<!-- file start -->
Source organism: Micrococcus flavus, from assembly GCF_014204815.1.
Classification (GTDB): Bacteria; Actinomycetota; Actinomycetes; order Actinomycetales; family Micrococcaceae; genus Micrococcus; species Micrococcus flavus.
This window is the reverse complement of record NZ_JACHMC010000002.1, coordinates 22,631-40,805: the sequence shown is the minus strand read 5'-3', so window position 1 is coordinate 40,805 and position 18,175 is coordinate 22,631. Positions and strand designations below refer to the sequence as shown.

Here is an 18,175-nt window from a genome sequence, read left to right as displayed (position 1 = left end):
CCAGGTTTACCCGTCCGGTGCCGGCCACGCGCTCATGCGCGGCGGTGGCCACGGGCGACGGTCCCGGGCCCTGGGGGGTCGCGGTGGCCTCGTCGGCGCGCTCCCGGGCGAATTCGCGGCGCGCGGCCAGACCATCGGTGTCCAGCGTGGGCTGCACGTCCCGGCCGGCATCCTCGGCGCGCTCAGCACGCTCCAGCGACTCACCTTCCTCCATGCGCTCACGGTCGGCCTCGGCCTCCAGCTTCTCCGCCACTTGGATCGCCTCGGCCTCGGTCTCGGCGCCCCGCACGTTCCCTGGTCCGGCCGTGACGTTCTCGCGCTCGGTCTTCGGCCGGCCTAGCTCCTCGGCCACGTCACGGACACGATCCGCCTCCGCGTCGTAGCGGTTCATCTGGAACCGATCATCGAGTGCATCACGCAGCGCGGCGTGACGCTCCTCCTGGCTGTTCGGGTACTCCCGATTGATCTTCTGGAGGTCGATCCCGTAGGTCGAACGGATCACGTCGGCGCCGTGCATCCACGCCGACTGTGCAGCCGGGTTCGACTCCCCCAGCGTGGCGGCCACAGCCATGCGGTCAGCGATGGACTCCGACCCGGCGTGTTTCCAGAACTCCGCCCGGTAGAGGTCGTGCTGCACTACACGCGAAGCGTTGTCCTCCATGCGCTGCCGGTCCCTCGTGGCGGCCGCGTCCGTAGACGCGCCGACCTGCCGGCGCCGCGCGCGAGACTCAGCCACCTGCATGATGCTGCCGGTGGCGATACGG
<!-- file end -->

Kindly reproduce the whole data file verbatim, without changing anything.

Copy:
Source organism: Micrococcus flavus, from assembly GCF_014204815.1.
Classification (GTDB): Bacteria; Actinomycetota; Actinomycetes; order Actinomycetales; family Micrococcaceae; genus Micrococcus; species Micrococcus flavus.
This window is the reverse complement of record NZ_JACHMC010000002.1, coordinates 22,631-40,805: the sequence shown is the minus strand read 5'-3', so window position 1 is coordinate 40,805 and position 18,175 is coordinate 22,631. Positions and strand designations below refer to the sequence as shown.

Here is an 18,175-nt window from a genome sequence, read left to right as displayed (position 1 = left end):
CCAGGTTTACCCGTCCGGTGCCGGCCACGCGCTCATGCGCGGCGGTGGCCACGGGCGACGGTCCCGGGCCCTGGGGGGTCGCGGTGGCCTCGTCGGCGCGCTCCCGGGCGAATTCGCGGCGCGCGGCCAGACCATCGGTGTCCAGCGTGGGCTGCACGTCCCGGCCGGCATCCTCGGCGCGCTCAGCACGCTCCAGCGACTCACCTTCCTCCATGCGCTCACGGTCGGCCTCGGCCTCCAGCTTCTCCGCCACTTGGATCGCCTCGGCCTCGGTCTCGGCGCCCCGCACGTTCCCTGGTCCGGCCGTGACGTTCTCGCGCTCGGTCTTCGGCCGGCCTAGCTCCTCGGCCACGTCACGGACACGATCCGCCTCCGCGTCGTAGCGGTTCATCTGGAACCGATCATCGAGTGCATCACGCAGCGCGGCGTGACGCTCCTCCTGGCTGTTCGGGTACTCCCGATTGATCTTCTGGAGGTCGATCCCGTAGGTCGAACGGATCACGTCGGCGCCGTGCATCCACGCCGACTGTGCAGCCGGGTTCGACTCCCCCAGCGTGGCGGCCACAGCCATGCGGTCAGCGATGGACTCCGACCCGGCGTGTTTCCAGAACTCCGCCCGGTAGAGGTCGTGCTGCACTACACGCGAAGCGTTGTCCTCCATGCGCTGCCGGTCCCTCGTGGCGGCCGCGTCCGTAGACGCGCCGACCTGCCGGCGCCGCGCGCGAGACTCAGCCACCTGCATGATGCTGCCGGTGGCGATACGG